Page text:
The TSA has gotten more than a little intrusive in recent years, landing the group in some hot water with citizens who feel as though they have been violated. Now, it’s starting to replace the full-body X-ray scanners with a machine that renders a body image similar to a cartoon, widely considered to be a less intrusive option.
The TSA has been under pressure to change the machines it uses or the software the machines use, as the current X-ray machines produce a blurry naked image.
The new technology produces, instead, an image that resembles a mannequin and highlights areas that need to be searched.
They have already installed these machines at seven different airports: Los Angeles International, New York LaGuardia, New York Kennedy, Boston Logan, Chicago O’Hare, Orlando, and Charlotte. Although the government will be replacing machines it has already spent a lot of money on – approximately $170,000 each – the new machines will reduce costs by requiring fewer people to operate.
Image via Shutterstock
Other benefits, besides eliminating controversial human pat-downs, include taking up less space and completing a faster scan, which will expedite the security line process.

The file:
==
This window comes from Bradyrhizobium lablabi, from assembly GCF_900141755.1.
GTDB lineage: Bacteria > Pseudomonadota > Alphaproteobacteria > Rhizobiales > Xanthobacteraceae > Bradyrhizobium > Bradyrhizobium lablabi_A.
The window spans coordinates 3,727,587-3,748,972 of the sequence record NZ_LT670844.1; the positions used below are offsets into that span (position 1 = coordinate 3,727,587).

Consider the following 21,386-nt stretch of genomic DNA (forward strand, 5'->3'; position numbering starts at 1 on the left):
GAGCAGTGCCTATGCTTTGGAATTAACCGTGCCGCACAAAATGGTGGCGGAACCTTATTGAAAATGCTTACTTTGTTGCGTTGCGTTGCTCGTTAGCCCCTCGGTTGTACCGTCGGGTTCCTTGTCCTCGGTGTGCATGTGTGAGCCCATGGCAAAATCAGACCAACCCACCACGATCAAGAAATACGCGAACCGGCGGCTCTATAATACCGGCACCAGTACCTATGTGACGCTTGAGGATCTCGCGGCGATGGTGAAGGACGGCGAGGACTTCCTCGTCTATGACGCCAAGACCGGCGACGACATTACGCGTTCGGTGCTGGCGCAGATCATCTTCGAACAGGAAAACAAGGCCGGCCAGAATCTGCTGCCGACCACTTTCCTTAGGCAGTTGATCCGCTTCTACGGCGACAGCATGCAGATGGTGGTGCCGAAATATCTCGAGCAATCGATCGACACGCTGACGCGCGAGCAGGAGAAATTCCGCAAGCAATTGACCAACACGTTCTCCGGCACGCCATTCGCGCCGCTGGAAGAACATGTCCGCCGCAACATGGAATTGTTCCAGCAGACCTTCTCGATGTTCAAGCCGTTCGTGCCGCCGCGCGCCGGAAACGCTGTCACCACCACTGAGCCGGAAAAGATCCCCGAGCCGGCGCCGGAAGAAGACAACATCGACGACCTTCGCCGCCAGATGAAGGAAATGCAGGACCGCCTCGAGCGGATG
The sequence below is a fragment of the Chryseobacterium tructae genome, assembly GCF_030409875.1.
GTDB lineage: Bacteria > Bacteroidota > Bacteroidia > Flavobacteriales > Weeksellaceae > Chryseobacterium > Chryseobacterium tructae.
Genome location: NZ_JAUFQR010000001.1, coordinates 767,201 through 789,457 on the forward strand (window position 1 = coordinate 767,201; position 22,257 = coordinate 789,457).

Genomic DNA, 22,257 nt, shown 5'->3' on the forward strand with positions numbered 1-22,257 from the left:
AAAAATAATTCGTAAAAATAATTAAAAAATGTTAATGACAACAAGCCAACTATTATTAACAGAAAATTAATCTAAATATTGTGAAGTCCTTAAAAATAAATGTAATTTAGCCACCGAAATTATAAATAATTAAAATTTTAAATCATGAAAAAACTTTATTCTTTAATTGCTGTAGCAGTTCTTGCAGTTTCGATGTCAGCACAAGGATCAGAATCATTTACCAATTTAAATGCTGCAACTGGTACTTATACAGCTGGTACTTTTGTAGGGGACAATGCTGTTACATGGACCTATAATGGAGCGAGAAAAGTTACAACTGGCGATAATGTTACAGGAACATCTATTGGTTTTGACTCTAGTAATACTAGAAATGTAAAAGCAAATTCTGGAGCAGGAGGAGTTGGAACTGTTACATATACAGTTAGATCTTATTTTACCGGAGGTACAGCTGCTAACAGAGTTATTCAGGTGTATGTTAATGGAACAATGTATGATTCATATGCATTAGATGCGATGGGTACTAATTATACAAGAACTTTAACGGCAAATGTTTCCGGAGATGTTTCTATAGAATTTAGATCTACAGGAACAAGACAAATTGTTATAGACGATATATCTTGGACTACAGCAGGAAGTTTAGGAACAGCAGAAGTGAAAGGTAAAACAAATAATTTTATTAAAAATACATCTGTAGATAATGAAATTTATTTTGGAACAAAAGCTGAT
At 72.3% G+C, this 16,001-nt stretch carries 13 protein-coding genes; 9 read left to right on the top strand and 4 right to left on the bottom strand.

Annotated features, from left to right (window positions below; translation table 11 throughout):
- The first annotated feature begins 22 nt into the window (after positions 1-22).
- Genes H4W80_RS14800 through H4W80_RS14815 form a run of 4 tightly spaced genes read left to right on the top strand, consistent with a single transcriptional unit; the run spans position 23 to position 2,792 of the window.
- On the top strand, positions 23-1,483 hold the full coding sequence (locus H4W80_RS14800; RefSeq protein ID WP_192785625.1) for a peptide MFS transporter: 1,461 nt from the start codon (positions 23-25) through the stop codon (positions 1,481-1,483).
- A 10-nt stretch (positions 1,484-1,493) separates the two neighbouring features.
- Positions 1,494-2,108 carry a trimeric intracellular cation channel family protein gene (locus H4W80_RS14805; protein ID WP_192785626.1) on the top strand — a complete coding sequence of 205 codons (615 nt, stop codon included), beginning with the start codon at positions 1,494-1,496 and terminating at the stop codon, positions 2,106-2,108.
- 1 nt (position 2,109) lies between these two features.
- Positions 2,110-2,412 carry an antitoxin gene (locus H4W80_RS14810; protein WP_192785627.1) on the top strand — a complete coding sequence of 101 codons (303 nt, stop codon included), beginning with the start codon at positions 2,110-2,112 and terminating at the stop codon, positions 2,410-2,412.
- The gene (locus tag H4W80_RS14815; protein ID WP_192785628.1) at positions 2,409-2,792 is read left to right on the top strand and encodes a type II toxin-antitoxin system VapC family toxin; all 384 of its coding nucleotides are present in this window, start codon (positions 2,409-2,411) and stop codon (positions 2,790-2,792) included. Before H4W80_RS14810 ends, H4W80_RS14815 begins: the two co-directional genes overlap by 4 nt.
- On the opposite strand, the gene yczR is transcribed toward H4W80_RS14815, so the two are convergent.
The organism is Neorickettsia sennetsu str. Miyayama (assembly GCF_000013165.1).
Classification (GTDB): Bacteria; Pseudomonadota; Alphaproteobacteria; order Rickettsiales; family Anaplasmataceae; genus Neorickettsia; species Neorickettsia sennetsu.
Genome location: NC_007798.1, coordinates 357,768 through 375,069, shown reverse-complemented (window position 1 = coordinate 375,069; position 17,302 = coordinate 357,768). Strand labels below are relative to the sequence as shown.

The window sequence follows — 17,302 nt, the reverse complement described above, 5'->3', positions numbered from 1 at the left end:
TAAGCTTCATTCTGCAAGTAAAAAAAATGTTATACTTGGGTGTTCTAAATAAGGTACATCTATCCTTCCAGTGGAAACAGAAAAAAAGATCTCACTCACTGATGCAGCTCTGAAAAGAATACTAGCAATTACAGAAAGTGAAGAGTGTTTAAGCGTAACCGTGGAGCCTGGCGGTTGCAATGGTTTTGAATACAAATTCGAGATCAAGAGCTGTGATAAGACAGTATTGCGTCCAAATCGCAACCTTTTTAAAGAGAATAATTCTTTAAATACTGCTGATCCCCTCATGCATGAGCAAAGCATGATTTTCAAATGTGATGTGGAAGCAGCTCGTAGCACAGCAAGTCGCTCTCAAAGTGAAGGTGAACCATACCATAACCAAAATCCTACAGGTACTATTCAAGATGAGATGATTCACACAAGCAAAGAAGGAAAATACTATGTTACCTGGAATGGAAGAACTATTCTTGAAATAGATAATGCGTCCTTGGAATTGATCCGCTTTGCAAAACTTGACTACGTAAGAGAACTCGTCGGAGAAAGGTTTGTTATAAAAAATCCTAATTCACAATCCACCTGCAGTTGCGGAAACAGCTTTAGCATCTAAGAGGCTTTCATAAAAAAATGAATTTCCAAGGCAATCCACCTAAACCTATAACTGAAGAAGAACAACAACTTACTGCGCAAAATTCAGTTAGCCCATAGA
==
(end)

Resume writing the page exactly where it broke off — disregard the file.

Privacy expert at the American Civil Liberties Union Jay Stanley thinks this may hold promise for a future in which the TSA recognizes individual rights. “Hopefully this represents the beginning of a phase-out of the X-ray type scanners, which are more privacy intrusive and consider to be surrounded by health questions,” he said.
Representative Mike Rogers (News - Alert) of Alabama is unsatisfied with the current moves the TSA is making, as smaller airports will most likely inherit the offending machines as they are replaced in the highest traffic airports.
“Travelers deserve to see a concrete timeline for implementing privacy software on all (scanning) machines and a commitment from TSA to sponsor an independent analysis of their potential health impact,” he said.
Edited by Braden Becker